First, Don’t be too hard on yourself. You’re in good company. The Archbishop of San Francisco was arrested for DUI! There are some things that you should do as quickly as you can.
Gather the Evidence
Every case turns on its particular set of facts. Proving the facts that help you is the hard part. Your drinking pattern is almost always essential to the case. Almost everyone lies to the cop about what they had to drink. The most common statement is: “I had two beers two hours ago.” If that were true, your blood alcohol would be close to zero. When you test comes back over the limit, you’re exposed as a guilty liar. However, we can overcome that problem with evidence. Think about who was with you and what they observed about your eating and drinking. Make a list of all potential witnesses, including name, address, and telephone. Collect any receipts that show drinks. Collect any receipts that show food. Food in the stomach will slow down the rate that alcohol is absorbed. Start a document titled “For My Lawyer,” and don’t show it to anyone but your attorney. That preserves the attorney-client privilege. In that document write down every detail you can remember about what you had to eat and drink, and every detail of the arrest experience. That includes any conversation you had with the officer on the drive from scene. Your memory of the events will never be better than it is right now. And you never know what snippet of conversation will jog the officer’s memory months later. Also, go back to the scene of the arrest and take pictures of where you were stopped and where you did any field sobriety tests. If there was construction along the route, it’s important to document the road conditions immediately. If there was an accident, you should call me immediately to capture all of the relevant evidence. Any injury to another person and you could be charged with a felony—every hour that passes, accident evidence is lost. Skid marks will dissipate, and if it rains, they will wash away completely.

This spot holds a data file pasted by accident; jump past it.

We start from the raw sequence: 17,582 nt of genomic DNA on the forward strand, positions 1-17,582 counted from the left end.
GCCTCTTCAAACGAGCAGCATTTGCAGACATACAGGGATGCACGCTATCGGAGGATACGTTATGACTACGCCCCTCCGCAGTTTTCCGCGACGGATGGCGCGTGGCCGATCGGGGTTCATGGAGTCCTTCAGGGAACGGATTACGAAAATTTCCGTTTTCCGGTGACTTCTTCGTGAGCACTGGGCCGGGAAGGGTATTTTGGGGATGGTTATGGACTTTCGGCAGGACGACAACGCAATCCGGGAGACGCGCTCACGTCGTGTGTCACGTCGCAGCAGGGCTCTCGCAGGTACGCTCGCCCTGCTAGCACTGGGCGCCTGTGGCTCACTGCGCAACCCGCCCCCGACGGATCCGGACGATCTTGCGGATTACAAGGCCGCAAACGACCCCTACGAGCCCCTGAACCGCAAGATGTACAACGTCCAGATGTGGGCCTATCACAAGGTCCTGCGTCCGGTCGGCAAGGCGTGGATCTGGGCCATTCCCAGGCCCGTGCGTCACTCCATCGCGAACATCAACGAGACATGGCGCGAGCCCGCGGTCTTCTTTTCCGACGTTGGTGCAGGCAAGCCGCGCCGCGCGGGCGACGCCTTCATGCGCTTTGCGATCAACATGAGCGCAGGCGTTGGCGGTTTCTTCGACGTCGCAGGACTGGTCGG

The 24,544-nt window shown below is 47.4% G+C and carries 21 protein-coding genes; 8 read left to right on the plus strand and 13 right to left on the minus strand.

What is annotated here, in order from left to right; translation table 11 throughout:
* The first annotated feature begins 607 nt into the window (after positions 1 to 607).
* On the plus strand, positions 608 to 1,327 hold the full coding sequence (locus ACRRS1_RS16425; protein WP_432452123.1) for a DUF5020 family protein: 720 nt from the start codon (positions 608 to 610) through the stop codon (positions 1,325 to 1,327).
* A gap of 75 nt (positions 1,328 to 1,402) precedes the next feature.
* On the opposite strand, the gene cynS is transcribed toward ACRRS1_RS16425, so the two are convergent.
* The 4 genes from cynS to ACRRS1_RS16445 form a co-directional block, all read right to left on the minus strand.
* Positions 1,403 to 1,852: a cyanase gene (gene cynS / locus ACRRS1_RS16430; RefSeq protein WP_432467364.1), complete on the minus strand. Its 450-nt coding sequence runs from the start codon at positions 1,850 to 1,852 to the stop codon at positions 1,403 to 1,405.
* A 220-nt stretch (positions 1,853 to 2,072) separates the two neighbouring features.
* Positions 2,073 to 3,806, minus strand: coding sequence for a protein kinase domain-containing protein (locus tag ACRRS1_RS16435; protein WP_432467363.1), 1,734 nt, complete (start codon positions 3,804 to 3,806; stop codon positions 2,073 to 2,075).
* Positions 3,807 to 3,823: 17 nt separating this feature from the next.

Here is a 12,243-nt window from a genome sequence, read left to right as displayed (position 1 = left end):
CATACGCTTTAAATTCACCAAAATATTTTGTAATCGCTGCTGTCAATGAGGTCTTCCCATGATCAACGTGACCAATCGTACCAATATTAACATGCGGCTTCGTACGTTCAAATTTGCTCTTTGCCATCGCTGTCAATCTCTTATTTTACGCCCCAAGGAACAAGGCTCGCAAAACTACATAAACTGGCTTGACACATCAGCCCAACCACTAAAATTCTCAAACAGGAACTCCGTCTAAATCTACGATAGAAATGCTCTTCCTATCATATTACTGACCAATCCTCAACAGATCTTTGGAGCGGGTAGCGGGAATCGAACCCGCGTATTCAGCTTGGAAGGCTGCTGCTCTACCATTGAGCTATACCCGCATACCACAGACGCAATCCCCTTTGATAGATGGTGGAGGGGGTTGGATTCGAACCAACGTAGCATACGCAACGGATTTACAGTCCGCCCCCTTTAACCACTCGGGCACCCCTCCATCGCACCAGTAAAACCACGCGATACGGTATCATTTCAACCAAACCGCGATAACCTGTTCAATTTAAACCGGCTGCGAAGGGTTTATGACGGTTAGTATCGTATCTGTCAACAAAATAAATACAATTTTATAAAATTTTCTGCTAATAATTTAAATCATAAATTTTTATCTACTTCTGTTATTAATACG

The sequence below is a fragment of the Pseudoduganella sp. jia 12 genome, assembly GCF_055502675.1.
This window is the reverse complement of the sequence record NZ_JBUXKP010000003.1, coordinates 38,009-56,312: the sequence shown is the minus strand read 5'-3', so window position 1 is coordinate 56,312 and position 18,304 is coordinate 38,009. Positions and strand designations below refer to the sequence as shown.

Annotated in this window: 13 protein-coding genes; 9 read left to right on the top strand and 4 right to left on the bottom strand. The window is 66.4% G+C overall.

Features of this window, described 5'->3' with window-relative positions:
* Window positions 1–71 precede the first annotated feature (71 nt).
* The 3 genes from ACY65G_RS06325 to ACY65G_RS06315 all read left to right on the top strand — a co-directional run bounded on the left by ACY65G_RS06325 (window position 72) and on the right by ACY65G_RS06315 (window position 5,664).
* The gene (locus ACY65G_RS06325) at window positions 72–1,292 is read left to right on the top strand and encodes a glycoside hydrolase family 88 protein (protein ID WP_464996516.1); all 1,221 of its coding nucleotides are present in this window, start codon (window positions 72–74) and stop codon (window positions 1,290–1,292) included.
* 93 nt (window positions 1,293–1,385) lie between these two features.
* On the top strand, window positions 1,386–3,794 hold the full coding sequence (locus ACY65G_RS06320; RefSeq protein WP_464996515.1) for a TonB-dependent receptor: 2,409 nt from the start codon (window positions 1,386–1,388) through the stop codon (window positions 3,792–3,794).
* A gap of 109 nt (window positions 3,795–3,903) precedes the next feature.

Keep Track of the 10 Day DMV Deadline
The pink Temporary License you were given when they snatched your real one explains—in the fine print—that you only have ten days from the date of the arrest to request your DMV hearing. If you don’t request a hearing, the DMV will automatically suspend your license for four months. However, after 30 days of no driving, you can get a restricted license that allows driving for work purposes, and driving to-and-from the DUI class you must enroll in in order to qualify for the restricted license.
Take Advantage of a Free Consultation
You should always have an attorney represent you. If you can’t afford and attorney, then have the public defender represent you. There may be significant legal issues in your favor that you will never discover on your own. Many judges or commissioners who preside over arraignments (your first court date) try to encourage you to “just take care of this today.” The consequences of a DUI will haunt you for years; don’t rush into a conviction. If you can afford to hire an attorney, do so. For one thing, the public defenders cannot handle DMV hearings, and the technicalities involved are difficult for you to pick up on your own. Feel free to call me for a consultation at no-charge. I’ll go through the facts, the science of DUI, and the law with you so you can decide the best approach to your particular situation.